And here comes my dear brother, exclaimed Mary Ashwoode, joyously, as she ran to welcome the young man, now entering her father's room, in which, for more than an hour previously, she had been sitting. Throwing her arm round his neck, and looking sweetly in his face, she continued You will stay with us this evening, dear Harrydo, for my sakeyou won't refuse itis so long since we have had you; and though she spoke with a gay look and a gladsome voice, a sense of real solitariness called a tear to her dark eye.
No, Marynot this evening, said the young man coldly; I must be in town again to-night, and before I go must have some conversation upon business with my father, so that I may not see you again till morning.
But, dear Henry, said she, still clinging affectionately to his arm, you have been in such danger, and I knew nothing of it until after you went out this morning: are you quite well, Henry?you were not hurtwere you?
No, nonothingnothingI never was better, said he, impatiently.
Well, brotherdear brother, she continued imploringly, come early home to-nightdo not be upon the road latewon't you promise?
There, there, there, said he rudely, run awaytake your work, or your book, or whatever it may be, down stairs; your father wants to speak with me alone, and so saying, he turned pettishly from her.
His habitual coldness and carelessness of manner had never before seemed so ungracious. The poor girl felt her heart swell within her, as though it would burst. She had never felt so keenly that in all this world there lived but one being upon whose love she might rely, and he separated, it might be for ever, from her: she gathered up her work, and ran quickly from the room, to hide the tears which she could not restrain.
Young Ashwoode was to the full as worldly and as unprincipled a man as was his father; and whatever reluctance he may have felt as to adopting Sir Richard's plans respecting O'Connor, the reader would grievously wrong him in attributing his unwillingness to any visitings of gratitude, or, indeed, to any other feeling than that which he had himself avowed. A few hours' reflection had satisfied the young man of the transcendent importance of securing Lord Aspenly; and by a corresponding induction he had arrived at the conclusion to which his father had already comenamely, that it was imperatively necessary by all means to put an end effectually to his sister's correspondence with O'Connor. To effect this object both were equally resolved; and with respect to the means to be employed both were equally unscrupulous. With Henry Ashwoode courage was constitutional, and art habitual. If therefore, either duplicity or daring could ensure success, he felt that he must triumph; and, at all events, he was sufficiently impressed with the importance of the object, to resolve to leave nothing untried for its achievement.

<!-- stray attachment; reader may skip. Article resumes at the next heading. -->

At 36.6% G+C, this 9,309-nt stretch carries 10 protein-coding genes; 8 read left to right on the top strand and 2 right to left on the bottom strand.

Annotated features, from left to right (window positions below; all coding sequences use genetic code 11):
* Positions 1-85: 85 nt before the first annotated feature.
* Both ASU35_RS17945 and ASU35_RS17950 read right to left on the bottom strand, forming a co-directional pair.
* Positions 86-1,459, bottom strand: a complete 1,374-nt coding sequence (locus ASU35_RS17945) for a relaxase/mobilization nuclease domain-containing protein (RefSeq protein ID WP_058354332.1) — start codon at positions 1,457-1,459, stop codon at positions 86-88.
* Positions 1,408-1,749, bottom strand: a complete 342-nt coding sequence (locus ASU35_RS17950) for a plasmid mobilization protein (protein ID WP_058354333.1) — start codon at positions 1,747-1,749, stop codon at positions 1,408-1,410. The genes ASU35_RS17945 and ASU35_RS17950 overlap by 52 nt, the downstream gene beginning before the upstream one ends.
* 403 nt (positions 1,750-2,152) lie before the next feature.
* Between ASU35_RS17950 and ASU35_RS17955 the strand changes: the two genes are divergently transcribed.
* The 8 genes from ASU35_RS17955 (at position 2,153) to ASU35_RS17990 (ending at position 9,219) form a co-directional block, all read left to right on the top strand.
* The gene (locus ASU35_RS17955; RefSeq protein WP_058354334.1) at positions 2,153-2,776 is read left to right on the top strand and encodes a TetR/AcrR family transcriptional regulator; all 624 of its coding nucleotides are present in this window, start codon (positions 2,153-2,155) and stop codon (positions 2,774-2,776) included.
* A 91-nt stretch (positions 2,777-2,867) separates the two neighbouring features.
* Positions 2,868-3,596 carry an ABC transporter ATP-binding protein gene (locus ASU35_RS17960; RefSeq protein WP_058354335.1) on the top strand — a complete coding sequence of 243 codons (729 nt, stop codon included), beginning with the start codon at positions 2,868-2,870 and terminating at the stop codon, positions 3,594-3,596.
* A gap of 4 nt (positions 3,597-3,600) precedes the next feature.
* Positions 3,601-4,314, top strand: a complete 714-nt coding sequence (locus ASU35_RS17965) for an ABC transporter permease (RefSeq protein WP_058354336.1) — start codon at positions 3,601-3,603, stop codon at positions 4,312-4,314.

You are punctual, sir, said Sir Richard, glancing at his richly-chased watch; sit down; I have considered your suggestions of this morning, and I am inclined to adopt them; it is most probable that Mary, like the rest of her sex, will be taken by the splendour of the proposalfascinatedin short, as I said this morningdazzled. Now, whether she be or notobserve me, it shall be our object to make O'Connor believe that she is so. You will have his ear, and through her maid, Carey, I can manage their correspondence; not a letter from either can reach the other, without first meeting my eye. I am very certain that the young fellow will lose no time in writing to her some more of those passionate epistles, of which, as I told you, I have seen a sample. I shall take care to have their letters re-written for the future, before they come to hand; and it shall go hard, or between us we shall manage to give each a very moderate opinion of the other's constancy; thus the affair willor rather mustdie a natural death after all, the most effectual kind of mortality in such cases.